I’m just sitting there watching it going like, wow, they’re not showing the product, we’ve learned the wrong lesson from Apple, because Apple is a consumer products company. You have to get that product in your brain as soon as possible. Salesforce, Postlight, Software as a Service, you sell success to the client.
– Paul Ford, ep275 Postlight Podcast
In ep275 of Postlight’s podcast Paul Ford and Rich Ziade talk about Salesforce for 10 minutes. I must have listened to that 10 minutes three or four times.
On what Salesforce wants to be:
Paul: Salesforce wants to be kind of the operating system for how people do day to day business
On how Salesforce talk about what they do:
Paul: I’m fascinated by how they communicate. Now, when you and I communicate, we talk about what we do. We talk very much about the products we build and the things that we do, we actually get right in there. […] But more and more as we go into the room, people are like, ‘Well, why wouldn’t I just use Salesforce?’
Rich: You’re validating sort of a theory I’ve had about Salesforce, which is, software is very secondary to Salesforce. It is not about the software
What a Salesforce presentation is like:
Paul: So start with values. Take your time, talking about all the things you do. Go to success. Talk about, take your time, talk about all the people you help. Clap for them, show trailblazers, show success stories of people in your network, because that’s who’s watching. Okay, I’ve communicated my values. Third, at about like the halfway point, like, you know, or like a half hour in. Now I’m going to show you one video about a product
Rich: It’s a demo?
Paul: No, there’s no demo. It’s a promo marketing video from an executive showcasing somebody getting their vaccine in New York City, through a Salesforce managed program.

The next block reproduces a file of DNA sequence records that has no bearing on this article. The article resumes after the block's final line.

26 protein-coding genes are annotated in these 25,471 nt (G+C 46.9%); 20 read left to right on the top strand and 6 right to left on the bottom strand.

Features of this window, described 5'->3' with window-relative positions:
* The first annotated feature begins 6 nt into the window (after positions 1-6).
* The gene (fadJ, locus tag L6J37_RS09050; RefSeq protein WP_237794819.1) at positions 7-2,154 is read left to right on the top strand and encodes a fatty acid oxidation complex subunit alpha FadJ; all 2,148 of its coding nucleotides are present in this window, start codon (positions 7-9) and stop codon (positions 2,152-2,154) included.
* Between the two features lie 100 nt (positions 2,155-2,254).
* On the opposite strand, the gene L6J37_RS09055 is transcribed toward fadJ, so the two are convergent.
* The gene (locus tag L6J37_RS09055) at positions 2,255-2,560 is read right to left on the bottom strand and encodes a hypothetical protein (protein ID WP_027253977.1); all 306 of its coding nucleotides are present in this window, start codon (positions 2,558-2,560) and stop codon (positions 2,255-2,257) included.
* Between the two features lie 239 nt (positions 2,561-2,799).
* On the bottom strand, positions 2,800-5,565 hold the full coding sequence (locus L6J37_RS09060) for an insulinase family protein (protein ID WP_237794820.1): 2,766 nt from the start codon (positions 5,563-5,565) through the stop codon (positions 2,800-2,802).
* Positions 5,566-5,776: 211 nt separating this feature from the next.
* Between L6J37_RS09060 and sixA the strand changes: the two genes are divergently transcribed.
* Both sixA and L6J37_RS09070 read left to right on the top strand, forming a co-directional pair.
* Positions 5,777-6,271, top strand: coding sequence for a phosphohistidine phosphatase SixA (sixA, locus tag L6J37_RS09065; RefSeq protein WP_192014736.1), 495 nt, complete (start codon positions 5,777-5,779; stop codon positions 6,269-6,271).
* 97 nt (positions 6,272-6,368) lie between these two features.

Paul: Here’s what that success looks like. Now, actually, you know, and let me show you the engine that drives that success. But really, it’s not the most important thing. Let’s get back to your success. Let’s get back to the values. The product itself is an afterthought.
Nerds on Salesforce:
Rich: you have to appreciate what they over-indexed on to create the value they’ve created, which is people don’t care! People don’t care! They just don’t care, you and I care, because we’re nerds. And we can’t believe there’s still like remnants of jQuery in the thing. But people do not care.
Sick burn, Paul:
Paul: Salesforce wants everyone to feel good and successful who touches this thing. […] I can tell you objectively that they don’t, but, but nonetheless, I really do think they want it in a way that they want business to be this sort of big, healthy, positive thing.
Rich: Salesforce puts values ahead of software
Currently sort of obsessed with Kevin Lynch’s “sketch maps” of cities from The Image of the City.
The seatbelt pre-tensioners, vital to Volvo’s safety programme, contained dynamite
Elon builds things—he uses rational and technical means to bring wild fantasies to reality. His true achievement, though, is just being a fascinating personality who thrives in the contemporary media landscape—a “shitposting meme king” who creates spectacles around accomplishments of varying substance, which might even seem quite mundane if portrayed differently. The juggernaut that Bezos actually built is considerably more impressive, ironically, but he was smart enough to make it seem as boring and invisible as possible. How many people have a lucid mental image of what a fulfillment center looks like?